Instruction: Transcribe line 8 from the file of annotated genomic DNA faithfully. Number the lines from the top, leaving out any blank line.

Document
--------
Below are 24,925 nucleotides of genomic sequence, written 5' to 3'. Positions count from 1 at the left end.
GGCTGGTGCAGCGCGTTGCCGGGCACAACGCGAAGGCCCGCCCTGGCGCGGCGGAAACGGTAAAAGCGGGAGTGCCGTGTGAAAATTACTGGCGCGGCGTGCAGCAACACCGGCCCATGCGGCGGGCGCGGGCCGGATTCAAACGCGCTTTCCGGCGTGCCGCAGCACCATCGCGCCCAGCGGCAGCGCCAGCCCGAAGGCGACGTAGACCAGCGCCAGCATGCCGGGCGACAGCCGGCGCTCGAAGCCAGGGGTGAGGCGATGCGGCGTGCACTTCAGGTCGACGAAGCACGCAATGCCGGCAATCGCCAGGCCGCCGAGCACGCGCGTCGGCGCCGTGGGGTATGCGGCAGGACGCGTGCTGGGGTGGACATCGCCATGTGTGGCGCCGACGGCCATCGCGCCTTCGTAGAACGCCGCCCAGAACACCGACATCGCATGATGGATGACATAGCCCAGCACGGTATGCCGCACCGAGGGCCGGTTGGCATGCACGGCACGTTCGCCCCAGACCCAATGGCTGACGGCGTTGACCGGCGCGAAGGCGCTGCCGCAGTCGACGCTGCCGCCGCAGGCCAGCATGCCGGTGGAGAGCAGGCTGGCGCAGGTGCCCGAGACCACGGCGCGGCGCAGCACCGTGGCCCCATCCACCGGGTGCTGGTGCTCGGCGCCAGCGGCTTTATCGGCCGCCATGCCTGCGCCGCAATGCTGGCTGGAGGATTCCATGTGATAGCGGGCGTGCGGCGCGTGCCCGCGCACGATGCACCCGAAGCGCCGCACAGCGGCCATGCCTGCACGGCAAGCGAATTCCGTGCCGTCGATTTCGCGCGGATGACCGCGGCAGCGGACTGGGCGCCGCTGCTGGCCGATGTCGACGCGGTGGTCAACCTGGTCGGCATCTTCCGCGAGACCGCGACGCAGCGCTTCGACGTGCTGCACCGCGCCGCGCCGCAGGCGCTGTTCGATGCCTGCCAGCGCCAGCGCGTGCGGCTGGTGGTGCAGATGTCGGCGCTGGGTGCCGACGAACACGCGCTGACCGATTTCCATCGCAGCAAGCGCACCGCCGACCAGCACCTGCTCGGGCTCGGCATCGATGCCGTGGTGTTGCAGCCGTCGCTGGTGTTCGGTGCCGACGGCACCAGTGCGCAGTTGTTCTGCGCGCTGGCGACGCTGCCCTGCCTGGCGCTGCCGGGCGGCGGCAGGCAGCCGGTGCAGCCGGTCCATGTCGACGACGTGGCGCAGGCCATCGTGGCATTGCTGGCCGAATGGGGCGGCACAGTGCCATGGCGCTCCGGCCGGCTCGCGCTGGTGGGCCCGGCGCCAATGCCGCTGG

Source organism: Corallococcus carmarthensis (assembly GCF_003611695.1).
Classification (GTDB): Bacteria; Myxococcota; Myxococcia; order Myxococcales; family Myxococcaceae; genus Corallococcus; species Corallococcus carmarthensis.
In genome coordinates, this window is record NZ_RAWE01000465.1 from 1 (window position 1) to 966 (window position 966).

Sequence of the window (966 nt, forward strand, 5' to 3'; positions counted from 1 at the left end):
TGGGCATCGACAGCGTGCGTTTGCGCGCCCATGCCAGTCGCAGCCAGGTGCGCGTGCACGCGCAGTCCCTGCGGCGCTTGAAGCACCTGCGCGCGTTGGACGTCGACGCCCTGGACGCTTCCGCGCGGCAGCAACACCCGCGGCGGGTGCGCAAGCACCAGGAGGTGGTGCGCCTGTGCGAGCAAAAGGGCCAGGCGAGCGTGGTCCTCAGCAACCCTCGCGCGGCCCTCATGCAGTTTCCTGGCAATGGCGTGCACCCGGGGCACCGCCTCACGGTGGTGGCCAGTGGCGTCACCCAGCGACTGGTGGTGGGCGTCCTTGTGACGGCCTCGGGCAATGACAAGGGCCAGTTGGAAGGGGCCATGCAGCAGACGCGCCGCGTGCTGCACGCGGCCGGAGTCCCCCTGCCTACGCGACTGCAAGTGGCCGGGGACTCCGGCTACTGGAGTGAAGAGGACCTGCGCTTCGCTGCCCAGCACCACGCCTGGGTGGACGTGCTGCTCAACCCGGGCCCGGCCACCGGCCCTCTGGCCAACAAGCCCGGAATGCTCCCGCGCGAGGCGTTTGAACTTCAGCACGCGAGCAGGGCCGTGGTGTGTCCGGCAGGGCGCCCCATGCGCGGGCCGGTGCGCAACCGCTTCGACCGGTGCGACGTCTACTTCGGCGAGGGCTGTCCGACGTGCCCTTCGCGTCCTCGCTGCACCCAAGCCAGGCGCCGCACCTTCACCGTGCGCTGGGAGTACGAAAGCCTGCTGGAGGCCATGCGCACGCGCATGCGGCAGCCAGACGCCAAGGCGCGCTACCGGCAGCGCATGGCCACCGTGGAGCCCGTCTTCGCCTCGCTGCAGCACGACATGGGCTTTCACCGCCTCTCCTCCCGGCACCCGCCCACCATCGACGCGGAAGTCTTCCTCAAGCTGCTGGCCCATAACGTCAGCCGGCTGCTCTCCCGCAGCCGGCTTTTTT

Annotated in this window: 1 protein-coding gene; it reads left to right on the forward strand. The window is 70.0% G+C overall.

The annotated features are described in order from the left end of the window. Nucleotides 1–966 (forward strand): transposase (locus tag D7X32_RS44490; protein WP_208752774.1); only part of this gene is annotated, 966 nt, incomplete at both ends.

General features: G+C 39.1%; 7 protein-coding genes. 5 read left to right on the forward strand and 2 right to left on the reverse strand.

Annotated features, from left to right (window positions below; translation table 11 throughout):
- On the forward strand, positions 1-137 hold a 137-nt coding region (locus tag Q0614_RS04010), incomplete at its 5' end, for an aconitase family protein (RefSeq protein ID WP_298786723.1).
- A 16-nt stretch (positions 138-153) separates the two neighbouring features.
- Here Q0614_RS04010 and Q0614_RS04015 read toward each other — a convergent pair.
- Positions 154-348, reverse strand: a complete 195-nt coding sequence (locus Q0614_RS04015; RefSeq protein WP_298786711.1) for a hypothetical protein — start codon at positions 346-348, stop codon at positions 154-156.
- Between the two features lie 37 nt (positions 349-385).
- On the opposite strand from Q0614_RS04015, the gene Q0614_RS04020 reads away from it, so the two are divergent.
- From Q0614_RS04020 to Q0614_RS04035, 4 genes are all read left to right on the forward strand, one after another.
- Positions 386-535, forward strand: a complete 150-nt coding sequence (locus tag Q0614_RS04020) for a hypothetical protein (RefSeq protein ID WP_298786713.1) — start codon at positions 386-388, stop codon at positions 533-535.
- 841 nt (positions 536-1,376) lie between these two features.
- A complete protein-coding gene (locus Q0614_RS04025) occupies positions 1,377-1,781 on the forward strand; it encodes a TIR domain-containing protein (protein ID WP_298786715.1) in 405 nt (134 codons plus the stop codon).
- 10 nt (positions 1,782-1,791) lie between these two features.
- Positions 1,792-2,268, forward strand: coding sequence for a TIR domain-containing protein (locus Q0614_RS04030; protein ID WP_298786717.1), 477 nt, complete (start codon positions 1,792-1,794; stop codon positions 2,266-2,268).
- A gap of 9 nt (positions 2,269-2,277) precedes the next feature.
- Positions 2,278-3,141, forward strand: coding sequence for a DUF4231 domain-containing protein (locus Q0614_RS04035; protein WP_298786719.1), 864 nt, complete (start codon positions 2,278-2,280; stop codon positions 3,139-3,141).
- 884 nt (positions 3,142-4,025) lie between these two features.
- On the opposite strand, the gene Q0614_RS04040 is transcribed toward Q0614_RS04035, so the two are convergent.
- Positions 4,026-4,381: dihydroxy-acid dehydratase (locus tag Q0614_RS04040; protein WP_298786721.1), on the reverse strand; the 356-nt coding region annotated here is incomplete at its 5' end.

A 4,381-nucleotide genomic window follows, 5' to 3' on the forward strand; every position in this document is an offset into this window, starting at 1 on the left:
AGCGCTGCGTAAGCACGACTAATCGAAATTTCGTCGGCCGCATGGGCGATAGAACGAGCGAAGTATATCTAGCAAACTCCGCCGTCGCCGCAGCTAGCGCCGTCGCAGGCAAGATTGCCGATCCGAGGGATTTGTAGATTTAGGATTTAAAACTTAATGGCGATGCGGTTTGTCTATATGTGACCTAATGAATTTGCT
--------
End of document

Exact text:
Annotated in this window: 1 protein-coding gene; it reads left to right on the forward strand. The window is 70.0% G+C overall.